Editor’s Note: At its Dec. 6 meeting, the Nutmeg TU Board of Directors voted to contribute $2,500 of the $5,000 needed to start a fund to help the Sea-Run Brook Trout Coalition bring the fish back to Connecticut.

By Ron Merly

Before brown and rainbow trout were introduced into American waters in the 1860’s and 70’s, the only trout that were naturally found in Connecticut waters were brook trout (actually a char). Brook trout inhabited most of the streams in our state as well as throughout the eastern section of the country.  Sea-run, or salter brook trout were brookies that were caught in the salt estuaries of streams emptying into the saltwater throughout New England and on Long Island. The fish were plentiful and were prized by anglers for their size as well as being delicious table fare. It was common to catch salter brook trout between 6 and 10 pounds and not just one.

As the rivers were dammed and polluted from the Industrial Revolution salter brook trout, like their cousin the Atlantic salmon, were unable to reach their traditional spawning grounds and as a result, populations all but disappeared except for a few little known streams scattered throughout New England.

Ron Merly with a salter brook trout he caught.The Cape has always been a place where these fish were notoriously sought and caught so in the mid 1970’s, restoration work began on remnant populations in Red Brook (See Theodore  Lyman Preserve Red Brook Mass) and afterward, several other streams on Cape Cod. The restoration work proved to be a huge success and continues on streams throughout the Cape. Massachusetts government is now behind the restoration and works with T.U. and the Sea-Run Brook Trout Coalition (SRBTC) on these efforts.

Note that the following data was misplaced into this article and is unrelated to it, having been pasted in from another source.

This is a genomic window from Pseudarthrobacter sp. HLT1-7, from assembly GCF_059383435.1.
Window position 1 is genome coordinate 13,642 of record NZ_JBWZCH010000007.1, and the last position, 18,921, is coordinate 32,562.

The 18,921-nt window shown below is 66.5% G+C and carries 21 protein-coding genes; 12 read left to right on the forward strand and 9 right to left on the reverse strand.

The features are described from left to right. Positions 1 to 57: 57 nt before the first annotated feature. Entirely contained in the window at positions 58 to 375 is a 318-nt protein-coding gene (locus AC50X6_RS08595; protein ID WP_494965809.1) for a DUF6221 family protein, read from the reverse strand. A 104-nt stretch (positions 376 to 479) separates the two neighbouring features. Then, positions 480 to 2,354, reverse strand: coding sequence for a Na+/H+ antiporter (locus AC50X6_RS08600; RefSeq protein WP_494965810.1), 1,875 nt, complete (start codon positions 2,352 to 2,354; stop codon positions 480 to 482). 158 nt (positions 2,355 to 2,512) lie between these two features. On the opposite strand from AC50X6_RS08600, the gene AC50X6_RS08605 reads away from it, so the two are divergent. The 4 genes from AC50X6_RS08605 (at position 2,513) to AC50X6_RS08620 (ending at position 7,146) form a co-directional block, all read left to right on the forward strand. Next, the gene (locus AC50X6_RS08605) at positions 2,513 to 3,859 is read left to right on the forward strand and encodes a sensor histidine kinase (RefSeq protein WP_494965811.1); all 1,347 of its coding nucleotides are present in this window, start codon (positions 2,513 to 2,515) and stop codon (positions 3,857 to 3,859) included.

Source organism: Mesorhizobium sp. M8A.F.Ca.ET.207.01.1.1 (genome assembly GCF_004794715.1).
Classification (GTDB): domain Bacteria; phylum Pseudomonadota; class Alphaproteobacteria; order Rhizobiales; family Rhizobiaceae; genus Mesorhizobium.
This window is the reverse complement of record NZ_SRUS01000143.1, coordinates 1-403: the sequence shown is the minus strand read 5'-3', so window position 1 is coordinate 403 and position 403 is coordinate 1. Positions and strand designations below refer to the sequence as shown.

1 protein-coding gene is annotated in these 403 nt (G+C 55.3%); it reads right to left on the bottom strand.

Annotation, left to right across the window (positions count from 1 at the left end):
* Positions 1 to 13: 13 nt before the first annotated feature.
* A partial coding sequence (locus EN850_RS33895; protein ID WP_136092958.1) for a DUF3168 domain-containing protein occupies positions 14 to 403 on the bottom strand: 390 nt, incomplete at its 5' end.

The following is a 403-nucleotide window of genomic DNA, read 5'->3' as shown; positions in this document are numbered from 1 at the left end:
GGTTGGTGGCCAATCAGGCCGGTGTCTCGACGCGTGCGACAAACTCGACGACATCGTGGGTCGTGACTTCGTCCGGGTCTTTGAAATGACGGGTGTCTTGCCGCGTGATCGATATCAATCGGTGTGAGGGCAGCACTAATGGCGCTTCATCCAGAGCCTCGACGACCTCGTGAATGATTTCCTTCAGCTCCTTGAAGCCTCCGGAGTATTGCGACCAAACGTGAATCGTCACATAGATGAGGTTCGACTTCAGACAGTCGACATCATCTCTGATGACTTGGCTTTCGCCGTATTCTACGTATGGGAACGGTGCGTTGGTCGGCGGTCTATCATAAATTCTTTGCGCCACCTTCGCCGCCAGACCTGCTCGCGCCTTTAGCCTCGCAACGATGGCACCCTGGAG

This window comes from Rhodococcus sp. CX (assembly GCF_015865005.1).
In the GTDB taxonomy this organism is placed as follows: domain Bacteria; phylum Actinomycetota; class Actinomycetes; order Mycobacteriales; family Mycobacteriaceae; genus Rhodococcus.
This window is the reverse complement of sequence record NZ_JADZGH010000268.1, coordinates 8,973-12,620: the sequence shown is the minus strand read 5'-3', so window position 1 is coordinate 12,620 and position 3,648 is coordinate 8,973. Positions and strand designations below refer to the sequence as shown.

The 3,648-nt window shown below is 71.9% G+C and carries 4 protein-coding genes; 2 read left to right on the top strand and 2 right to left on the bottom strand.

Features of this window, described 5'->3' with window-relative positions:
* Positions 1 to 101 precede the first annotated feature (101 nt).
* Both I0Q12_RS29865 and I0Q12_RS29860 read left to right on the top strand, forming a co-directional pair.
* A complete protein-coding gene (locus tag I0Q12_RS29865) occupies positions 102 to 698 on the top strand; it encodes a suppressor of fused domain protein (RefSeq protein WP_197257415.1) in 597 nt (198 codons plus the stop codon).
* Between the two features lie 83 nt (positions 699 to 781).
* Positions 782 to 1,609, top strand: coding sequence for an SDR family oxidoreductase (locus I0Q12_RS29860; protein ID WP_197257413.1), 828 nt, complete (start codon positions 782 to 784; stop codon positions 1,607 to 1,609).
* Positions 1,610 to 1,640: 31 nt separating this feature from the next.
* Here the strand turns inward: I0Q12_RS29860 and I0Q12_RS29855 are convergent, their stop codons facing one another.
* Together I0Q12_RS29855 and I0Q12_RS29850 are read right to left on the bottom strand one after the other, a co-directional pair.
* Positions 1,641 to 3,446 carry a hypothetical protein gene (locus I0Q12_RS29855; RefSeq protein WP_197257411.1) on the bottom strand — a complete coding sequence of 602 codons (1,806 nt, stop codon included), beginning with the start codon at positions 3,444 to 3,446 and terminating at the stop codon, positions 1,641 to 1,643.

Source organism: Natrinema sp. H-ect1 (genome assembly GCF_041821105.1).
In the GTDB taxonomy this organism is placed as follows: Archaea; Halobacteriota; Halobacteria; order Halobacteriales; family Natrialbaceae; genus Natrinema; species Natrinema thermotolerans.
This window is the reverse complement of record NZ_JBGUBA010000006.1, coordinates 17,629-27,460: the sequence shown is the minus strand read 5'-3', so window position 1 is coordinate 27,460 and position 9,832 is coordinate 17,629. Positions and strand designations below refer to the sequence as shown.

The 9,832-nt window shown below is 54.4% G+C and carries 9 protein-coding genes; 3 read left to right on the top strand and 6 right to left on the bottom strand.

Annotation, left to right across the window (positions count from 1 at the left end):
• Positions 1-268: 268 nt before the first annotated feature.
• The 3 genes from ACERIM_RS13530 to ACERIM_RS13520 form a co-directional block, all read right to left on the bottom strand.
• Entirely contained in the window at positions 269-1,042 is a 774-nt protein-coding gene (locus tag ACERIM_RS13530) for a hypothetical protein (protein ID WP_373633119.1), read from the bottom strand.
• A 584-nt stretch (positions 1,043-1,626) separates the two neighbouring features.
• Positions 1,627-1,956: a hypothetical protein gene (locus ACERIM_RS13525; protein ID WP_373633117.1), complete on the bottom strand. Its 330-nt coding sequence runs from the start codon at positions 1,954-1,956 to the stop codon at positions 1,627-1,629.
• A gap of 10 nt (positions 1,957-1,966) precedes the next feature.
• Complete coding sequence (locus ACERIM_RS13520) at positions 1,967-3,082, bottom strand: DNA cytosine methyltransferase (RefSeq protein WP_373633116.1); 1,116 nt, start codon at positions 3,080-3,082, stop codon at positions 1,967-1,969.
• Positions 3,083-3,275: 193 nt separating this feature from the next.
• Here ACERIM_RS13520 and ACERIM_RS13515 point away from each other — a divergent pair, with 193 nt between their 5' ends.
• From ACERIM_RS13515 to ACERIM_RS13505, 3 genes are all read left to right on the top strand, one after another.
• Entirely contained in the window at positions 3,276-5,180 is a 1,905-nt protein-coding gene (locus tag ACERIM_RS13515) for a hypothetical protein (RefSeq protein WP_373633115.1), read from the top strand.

Because of the success of these  restorative projects on the Cape, T.U and the SRBTC are interested in the restoration of salters in other New England  states. Not every stream is a candidate. The criteria for restoration is pretty simple although the research to discover this simple criteria took years of study. In order for a stream to be a candidate for restoration, it must have a wild population of brook trout in its waters. Stocked brook trout do not survive, only wild fish seem to be able to adapt to the salt. The stream must have no barriers so that the fish can freely travel back and forth from the salt to the river making dam removal neccesary. If the stream to be restored is currently being stocked with any trout, the stocking must stop. Brook trout will not climb steep fish ladders so natural passage is preferred.

Finally, there is a general misconception that trout wind up downstream in the salt because they get washed downstream during heavy flows. Trout do not get washed downstream, they know where to hold during heavy flows. The reason that fish move downstream and into a salt estuary is due to food competition. As a stream becomes more and more populated with fish, there becomes competition for the food source. When the dominant fish chase other fish out of their feeding holds, it causes those fish forced out to seek out a place to eat which is how they eventually wind up in the saltwater. Ironically, those fish that were displaced due to food competition are the ones that will grow large because of the rich salt  environment.

T.U. National and the SRBTC have been working with other states to begin restoration in other areas. The first steps toward restoration in Connecticut were recently taken. DEEP biologists, Michael Hopper President of SRBTC, and myself sat down at DEEP headquarters in Old Lyme to establish and begin the restoration of these fish to Connecticut waters. From that meeting, we decided to begin with Anguilla Brook in North Stonington as it meets the general criteria  for restoration. The plan is to begin to electronically monitor the brookies starting in the spring.

The state is unable to fund this project currently so we will need to raise funds through grant applications SRBTC and T.U.  If you have interest in this project please contact Ron Merly.

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